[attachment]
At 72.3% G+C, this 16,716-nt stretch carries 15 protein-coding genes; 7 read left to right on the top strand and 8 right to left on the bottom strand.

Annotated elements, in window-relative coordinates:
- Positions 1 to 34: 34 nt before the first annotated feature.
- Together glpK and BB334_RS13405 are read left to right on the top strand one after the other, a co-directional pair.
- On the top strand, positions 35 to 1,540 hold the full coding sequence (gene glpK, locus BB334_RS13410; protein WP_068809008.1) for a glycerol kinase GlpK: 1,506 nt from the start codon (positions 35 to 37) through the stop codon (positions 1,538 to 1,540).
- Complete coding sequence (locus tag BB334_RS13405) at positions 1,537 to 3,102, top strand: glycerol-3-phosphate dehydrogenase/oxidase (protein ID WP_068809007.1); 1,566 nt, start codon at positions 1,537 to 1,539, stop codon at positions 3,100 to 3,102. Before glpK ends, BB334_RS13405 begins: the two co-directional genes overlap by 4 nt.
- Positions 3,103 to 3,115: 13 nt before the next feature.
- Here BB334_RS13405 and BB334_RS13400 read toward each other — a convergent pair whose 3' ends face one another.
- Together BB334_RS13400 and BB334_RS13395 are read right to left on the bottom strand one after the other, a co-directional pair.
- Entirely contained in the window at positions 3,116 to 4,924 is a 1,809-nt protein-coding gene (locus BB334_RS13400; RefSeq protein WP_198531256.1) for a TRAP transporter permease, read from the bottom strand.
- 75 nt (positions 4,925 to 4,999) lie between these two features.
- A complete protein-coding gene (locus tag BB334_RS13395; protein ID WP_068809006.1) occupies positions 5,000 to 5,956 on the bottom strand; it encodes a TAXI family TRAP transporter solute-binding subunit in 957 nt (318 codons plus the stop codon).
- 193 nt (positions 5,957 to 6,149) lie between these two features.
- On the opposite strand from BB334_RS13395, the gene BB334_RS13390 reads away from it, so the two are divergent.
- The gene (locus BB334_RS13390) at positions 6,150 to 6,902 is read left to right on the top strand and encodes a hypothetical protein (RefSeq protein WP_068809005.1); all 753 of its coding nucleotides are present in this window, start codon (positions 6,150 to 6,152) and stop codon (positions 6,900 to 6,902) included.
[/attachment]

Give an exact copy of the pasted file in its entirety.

At 72.3% G+C, this 16,716-nt stretch carries 15 protein-coding genes; 7 read left to right on the top strand and 8 right to left on the bottom strand.

Annotated elements, in window-relative coordinates:
- Positions 1 to 34: 34 nt before the first annotated feature.
- Together glpK and BB334_RS13405 are read left to right on the top strand one after the other, a co-directional pair.
- On the top strand, positions 35 to 1,540 hold the full coding sequence (gene glpK, locus BB334_RS13410; protein WP_068809008.1) for a glycerol kinase GlpK: 1,506 nt from the start codon (positions 35 to 37) through the stop codon (positions 1,538 to 1,540).
- Complete coding sequence (locus tag BB334_RS13405) at positions 1,537 to 3,102, top strand: glycerol-3-phosphate dehydrogenase/oxidase (protein ID WP_068809007.1); 1,566 nt, start codon at positions 1,537 to 1,539, stop codon at positions 3,100 to 3,102. Before glpK ends, BB334_RS13405 begins: the two co-directional genes overlap by 4 nt.
- Positions 3,103 to 3,115: 13 nt before the next feature.
- Here BB334_RS13405 and BB334_RS13400 read toward each other — a convergent pair whose 3' ends face one another.
- Together BB334_RS13400 and BB334_RS13395 are read right to left on the bottom strand one after the other, a co-directional pair.
- Entirely contained in the window at positions 3,116 to 4,924 is a 1,809-nt protein-coding gene (locus BB334_RS13400; RefSeq protein WP_198531256.1) for a TRAP transporter permease, read from the bottom strand.
- 75 nt (positions 4,925 to 4,999) lie between these two features.
- A complete protein-coding gene (locus tag BB334_RS13395; protein ID WP_068809006.1) occupies positions 5,000 to 5,956 on the bottom strand; it encodes a TAXI family TRAP transporter solute-binding subunit in 957 nt (318 codons plus the stop codon).
- 193 nt (positions 5,957 to 6,149) lie between these two features.
- On the opposite strand from BB334_RS13395, the gene BB334_RS13390 reads away from it, so the two are divergent.
- The gene (locus BB334_RS13390) at positions 6,150 to 6,902 is read left to right on the top strand and encodes a hypothetical protein (RefSeq protein WP_068809005.1); all 753 of its coding nucleotides are present in this window, start codon (positions 6,150 to 6,152) and stop codon (positions 6,900 to 6,902) included.